BRITAIN’S biggest banks were under-reporting their capital positions by £2.1bn more than previously thought at the end of last year, the Bank of England said yesterday – but they are also well on the way to filling the gaps.
The prudential regulation authority (PRA) applied tougher analysis to banks’ balance sheets than the lenders were using, to see how safe they were.
The regulator found banks needed £27.1bn more to get to a core tier one capital ratio of seven per cent, the internationally agreed Basel III level.
That was above the £25bn earlier estimated by the Bank of England.
RBS was underestimating its risk weighted assets (RWAs) by £56.3bn, according to the PRA’s tougher measure, and needed to find £13.1bn more.
The bank found £2.4bn of that in the first quarter, and hopes to cut it down to £10.4bn by the end of the year, finally closing it in the first three months of 2014. Much of that will be achieved by cutting back its investment banking operations further – part of a plan to cut RWAs by at least £30bn.
Lloyds had the second biggest shortfall at £8.6bn. It has plugged most of that already by selling off overseas assets like its US mortgage book and its international private banking units.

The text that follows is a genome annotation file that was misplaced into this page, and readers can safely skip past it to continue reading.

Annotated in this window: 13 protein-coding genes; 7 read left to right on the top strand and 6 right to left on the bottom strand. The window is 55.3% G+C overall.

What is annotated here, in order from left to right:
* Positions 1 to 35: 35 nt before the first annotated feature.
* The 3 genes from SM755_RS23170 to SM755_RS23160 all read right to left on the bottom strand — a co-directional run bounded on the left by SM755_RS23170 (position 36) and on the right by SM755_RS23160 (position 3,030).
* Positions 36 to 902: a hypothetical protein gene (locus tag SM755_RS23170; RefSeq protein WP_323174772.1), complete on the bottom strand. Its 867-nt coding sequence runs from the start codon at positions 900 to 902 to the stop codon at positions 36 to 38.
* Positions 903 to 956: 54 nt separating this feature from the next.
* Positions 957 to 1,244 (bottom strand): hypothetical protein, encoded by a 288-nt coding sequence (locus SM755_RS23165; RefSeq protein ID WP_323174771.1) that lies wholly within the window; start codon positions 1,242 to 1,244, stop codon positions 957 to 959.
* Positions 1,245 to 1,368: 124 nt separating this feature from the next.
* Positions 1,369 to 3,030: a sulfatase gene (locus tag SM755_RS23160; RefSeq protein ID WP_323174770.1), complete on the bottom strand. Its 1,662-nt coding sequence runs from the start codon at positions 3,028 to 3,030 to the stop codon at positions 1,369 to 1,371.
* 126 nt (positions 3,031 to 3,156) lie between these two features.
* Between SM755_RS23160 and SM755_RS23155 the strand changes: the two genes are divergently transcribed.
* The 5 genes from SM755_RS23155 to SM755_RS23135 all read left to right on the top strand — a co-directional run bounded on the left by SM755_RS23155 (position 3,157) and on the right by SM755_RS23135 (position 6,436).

Of the roughly £2.1bn remaining, half is being filled by reshuffling its resources internally – paying a £1.6bn dividend from Scottish Widows will fill £1bn of the gap, while saving up profits should fill the rest by the end of 2013.
Barclays came next with a capital hole of £3bn. It has already filled £1.7bn of that, and will hit the target by the end of the year through asset sales, securitisations and running down non-core parts of the business. And Nationwide had a £0.4bn shortfall, to be filled with profits and a rearrangement of some resources internally.